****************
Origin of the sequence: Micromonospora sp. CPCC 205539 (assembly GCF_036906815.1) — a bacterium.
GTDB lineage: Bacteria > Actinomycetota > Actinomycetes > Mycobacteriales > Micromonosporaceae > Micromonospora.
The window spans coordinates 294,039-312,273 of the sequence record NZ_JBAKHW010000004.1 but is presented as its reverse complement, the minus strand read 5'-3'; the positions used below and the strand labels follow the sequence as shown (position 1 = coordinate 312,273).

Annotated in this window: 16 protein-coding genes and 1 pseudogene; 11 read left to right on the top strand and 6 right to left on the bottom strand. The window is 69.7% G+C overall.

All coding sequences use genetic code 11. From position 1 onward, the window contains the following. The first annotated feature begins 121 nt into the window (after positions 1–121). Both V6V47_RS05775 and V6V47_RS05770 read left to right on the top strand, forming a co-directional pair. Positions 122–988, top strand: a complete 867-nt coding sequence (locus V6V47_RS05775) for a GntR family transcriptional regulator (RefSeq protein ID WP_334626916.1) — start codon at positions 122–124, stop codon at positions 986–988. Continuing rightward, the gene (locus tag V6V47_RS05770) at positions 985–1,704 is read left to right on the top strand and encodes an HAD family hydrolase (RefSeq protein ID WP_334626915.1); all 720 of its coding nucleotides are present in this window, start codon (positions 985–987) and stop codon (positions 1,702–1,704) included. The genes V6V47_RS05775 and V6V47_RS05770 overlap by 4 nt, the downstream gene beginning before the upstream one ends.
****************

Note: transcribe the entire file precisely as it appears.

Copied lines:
Origin of the sequence: Micromonospora sp. CPCC 205539 (assembly GCF_036906815.1) — a bacterium.
GTDB lineage: Bacteria > Actinomycetota > Actinomycetes > Mycobacteriales > Micromonosporaceae > Micromonospora.
The window spans coordinates 294,039-312,273 of the sequence record NZ_JBAKHW010000004.1 but is presented as its reverse complement, the minus strand read 5'-3'; the positions used below and the strand labels follow the sequence as shown (position 1 = coordinate 312,273).

Annotated in this window: 16 protein-coding genes and 1 pseudogene; 11 read left to right on the top strand and 6 right to left on the bottom strand. The window is 69.7% G+C overall.

All coding sequences use genetic code 11. From position 1 onward, the window contains the following. The first annotated feature begins 121 nt into the window (after positions 1–121). Both V6V47_RS05775 and V6V47_RS05770 read left to right on the top strand, forming a co-directional pair. Positions 122–988, top strand: a complete 867-nt coding sequence (locus V6V47_RS05775) for a GntR family transcriptional regulator (RefSeq protein ID WP_334626916.1) — start codon at positions 122–124, stop codon at positions 986–988. Continuing rightward, the gene (locus tag V6V47_RS05770) at positions 985–1,704 is read left to right on the top strand and encodes an HAD family hydrolase (RefSeq protein ID WP_334626915.1); all 720 of its coding nucleotides are present in this window, start codon (positions 985–987) and stop codon (positions 1,702–1,704) included. The genes V6V47_RS05775 and V6V47_RS05770 overlap by 4 nt, the downstream gene beginning before the upstream one ends.